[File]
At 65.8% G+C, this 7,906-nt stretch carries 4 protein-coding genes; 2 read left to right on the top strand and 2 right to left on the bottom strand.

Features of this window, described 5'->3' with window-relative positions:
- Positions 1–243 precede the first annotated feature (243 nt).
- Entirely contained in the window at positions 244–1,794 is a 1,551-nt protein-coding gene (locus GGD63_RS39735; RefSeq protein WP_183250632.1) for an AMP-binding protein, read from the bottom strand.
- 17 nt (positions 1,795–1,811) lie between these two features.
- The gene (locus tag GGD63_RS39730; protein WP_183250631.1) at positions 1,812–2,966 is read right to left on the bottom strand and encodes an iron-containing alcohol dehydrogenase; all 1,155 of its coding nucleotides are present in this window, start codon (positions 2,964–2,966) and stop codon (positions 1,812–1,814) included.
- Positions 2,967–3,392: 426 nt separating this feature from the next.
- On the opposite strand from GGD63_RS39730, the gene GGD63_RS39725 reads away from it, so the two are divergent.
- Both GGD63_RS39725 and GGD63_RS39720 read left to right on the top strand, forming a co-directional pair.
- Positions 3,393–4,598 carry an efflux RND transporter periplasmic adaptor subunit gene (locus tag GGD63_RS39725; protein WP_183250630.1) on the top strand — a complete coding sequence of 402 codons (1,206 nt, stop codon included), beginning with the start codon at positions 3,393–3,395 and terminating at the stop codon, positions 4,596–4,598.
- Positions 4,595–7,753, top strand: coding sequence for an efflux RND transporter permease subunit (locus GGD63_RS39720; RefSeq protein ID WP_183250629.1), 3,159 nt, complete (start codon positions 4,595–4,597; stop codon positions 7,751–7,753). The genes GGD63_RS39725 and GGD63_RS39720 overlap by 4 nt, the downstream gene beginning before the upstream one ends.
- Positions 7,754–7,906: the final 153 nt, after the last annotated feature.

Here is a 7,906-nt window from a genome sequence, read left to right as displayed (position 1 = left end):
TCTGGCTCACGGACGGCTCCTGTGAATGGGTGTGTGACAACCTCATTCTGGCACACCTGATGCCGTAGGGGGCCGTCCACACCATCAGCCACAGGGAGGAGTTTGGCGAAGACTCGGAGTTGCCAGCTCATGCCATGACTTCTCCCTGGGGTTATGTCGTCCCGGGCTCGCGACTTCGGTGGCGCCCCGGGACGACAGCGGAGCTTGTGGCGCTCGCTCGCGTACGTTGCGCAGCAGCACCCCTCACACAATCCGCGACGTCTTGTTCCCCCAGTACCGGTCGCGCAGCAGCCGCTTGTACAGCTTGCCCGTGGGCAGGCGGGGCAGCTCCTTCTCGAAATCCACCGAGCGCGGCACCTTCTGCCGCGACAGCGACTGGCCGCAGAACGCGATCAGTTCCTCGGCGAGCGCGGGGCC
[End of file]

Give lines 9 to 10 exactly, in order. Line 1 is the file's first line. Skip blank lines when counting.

- Both GGD63_RS39725 and GGD63_RS39720 read left to right on the top strand, forming a co-directional pair.
- Positions 3,393–4,598 carry an efflux RND transporter periplasmic adaptor subunit gene (locus tag GGD63_RS39725; protein WP_183250630.1) on the top strand — a complete coding sequence of 402 codons (1,206 nt, stop codon included), beginning with the start codon at positions 3,393–3,395 and terminating at the stop codon, positions 4,596–4,598.